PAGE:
Any change to election timetable unconstitutional: debate
KABUL (PAN): Civil society activists and political experts on Sunday said any change to the timetable for the next presidential election was against the constitution and could question the vote’s credibility.
These views were expressed by participants of the new weekly radio and TV programme, “Your Voice”, a joint initiative of the Killid media group and its partners -- Pajhwok Afghan News and Saba Media Organistaion -- within the newly-created Afghanistan Media Consortium, launched on March 12.
“If the president wants the election to be held a year earlier before the schedule, the public will not stay calm,” Mohammad Ishaq Atmar, a member of the consortium, said.
Last week, President Karzai said he was mulling over changes either to the 2014 schedule for the presidential vote or the timeline for security transition -- also slated to be completed that year. The proposed amendments are aimed to avert a concurrent change and lighten the burden for his administration.
At a joint press conference with the NATO secretary-general, Karzai said he had been conferring on the issue with his advisers for months: "This question I have had and raised with my aides, if all that can be accomplished in 2014 due to the heavy agenda."
However, he continued, his administration was yet to decide on whether to bring forward the NATO pullout date or the presidential ballot to 2013. "A final decision will be made after the consultations are over," Karzai said, promising such an assessment would be in the supreme national interest.
However, Atmar said Karzai wanted to know Afghans’ reaction to his call for an early election. Civil societies, political parties and people would not stay silent if the timetable was changed, he warned.
He said there would be an extremely low turnout if the election was held earlier than scheduled. He added the move could further widen the already swelling gap between the government and the masses due to administrative corruption. The government has to create an interim sep-up ahead of going to the ballot, he added.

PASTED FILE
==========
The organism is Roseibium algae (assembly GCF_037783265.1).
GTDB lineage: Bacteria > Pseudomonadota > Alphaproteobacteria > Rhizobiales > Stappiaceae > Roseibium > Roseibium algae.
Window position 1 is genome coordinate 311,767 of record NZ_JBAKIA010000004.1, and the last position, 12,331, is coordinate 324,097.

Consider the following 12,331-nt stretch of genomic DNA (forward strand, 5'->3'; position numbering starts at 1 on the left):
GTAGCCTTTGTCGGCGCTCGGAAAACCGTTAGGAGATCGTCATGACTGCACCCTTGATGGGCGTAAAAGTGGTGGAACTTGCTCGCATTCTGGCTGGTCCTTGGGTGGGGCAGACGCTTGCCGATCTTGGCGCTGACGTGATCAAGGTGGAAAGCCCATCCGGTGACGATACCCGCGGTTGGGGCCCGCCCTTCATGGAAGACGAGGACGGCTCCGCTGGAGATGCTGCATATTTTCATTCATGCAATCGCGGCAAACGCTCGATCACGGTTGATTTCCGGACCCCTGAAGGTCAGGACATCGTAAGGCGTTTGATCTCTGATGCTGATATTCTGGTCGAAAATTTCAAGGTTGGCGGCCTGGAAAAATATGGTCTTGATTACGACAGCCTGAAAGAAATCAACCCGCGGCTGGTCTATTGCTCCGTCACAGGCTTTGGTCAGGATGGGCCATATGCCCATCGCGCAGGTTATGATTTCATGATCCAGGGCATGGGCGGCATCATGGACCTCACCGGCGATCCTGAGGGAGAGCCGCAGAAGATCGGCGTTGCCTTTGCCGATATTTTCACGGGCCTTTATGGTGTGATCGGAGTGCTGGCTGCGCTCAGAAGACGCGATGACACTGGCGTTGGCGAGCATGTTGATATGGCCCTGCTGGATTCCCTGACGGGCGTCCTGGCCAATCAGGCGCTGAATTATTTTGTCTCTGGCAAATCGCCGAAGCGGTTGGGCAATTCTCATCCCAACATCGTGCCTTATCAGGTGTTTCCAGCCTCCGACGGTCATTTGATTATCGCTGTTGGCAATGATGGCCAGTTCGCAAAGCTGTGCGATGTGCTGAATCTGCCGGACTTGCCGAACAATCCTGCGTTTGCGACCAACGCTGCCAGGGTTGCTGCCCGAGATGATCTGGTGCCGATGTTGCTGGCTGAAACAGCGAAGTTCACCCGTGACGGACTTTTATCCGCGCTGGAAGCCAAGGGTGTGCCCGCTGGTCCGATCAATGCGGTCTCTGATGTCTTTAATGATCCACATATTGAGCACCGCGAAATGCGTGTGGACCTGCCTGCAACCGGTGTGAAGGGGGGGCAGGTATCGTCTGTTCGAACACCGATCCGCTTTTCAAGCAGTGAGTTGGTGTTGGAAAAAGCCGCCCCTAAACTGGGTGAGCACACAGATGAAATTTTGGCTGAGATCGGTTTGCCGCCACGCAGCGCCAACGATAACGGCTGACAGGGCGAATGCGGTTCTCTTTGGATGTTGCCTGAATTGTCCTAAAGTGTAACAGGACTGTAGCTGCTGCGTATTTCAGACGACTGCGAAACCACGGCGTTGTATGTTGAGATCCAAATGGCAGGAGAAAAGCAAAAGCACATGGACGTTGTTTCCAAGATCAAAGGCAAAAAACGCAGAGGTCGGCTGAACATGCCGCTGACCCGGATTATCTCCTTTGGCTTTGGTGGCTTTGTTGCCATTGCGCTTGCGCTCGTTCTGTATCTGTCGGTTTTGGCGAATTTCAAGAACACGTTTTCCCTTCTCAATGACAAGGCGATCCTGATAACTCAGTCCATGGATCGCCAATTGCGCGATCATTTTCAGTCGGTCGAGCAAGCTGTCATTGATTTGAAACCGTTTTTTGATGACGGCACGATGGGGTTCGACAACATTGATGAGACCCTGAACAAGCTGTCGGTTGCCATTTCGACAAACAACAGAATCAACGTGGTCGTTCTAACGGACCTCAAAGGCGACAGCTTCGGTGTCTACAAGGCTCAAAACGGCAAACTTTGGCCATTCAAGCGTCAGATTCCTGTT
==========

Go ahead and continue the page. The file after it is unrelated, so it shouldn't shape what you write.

Latifa Sultani, Coordinator for Women’s Protection at Afghanistan Independent Human Rights Commission (AIHRC), said the constitution should not be violated in this regard, instead the pullout of foreign troops be delayed.
She said since neither the Parliament nor the government could amend the constitution, the traditional Loya Jirga should be called into session to find a workable solution to the problem.
The international community should also intervene into the matter in order to save the Afghan people from plunging into a new political crisis, she said.
Saeed Niazi, a civil society activist, said he did not believe Karzai will quit the Presidency one year earlier. Nothing could resolve people’s problems as their solution laid in the constitution, he said.
"Our problems are a weak government, which cannot enforce laws," he said.
Atmar said the Independent Election Commission (IEC) had adopted “a criminal silence” on Karzai’s remarks about an early presidential election.
He said the silence showed the IEC had accepted Karzai’s demand, as it did previously.
On April 11, a top United Nations envoy to Afghanistan pledged working closely with the country’s electoral authorities to ensure sustainability, integrity and inclusiveness of future polls.
Jan Kubis, the secretary-general’s special representative, held out the pledge at a meeting with Independent Election Commission (IEC) Chairman Fazl Ahmad Manawi.
Also the head of the United Nations Assistance Mission in Afghanistan, Kubis discussed the mission’s mandate, mainly its role in the poll process.
"I plan being an active partner of the government, the institutions and the civil society of Afghanistan in working to strengthen the integrity of future polls," he said, stressing Afghan authorities would be leading the process.
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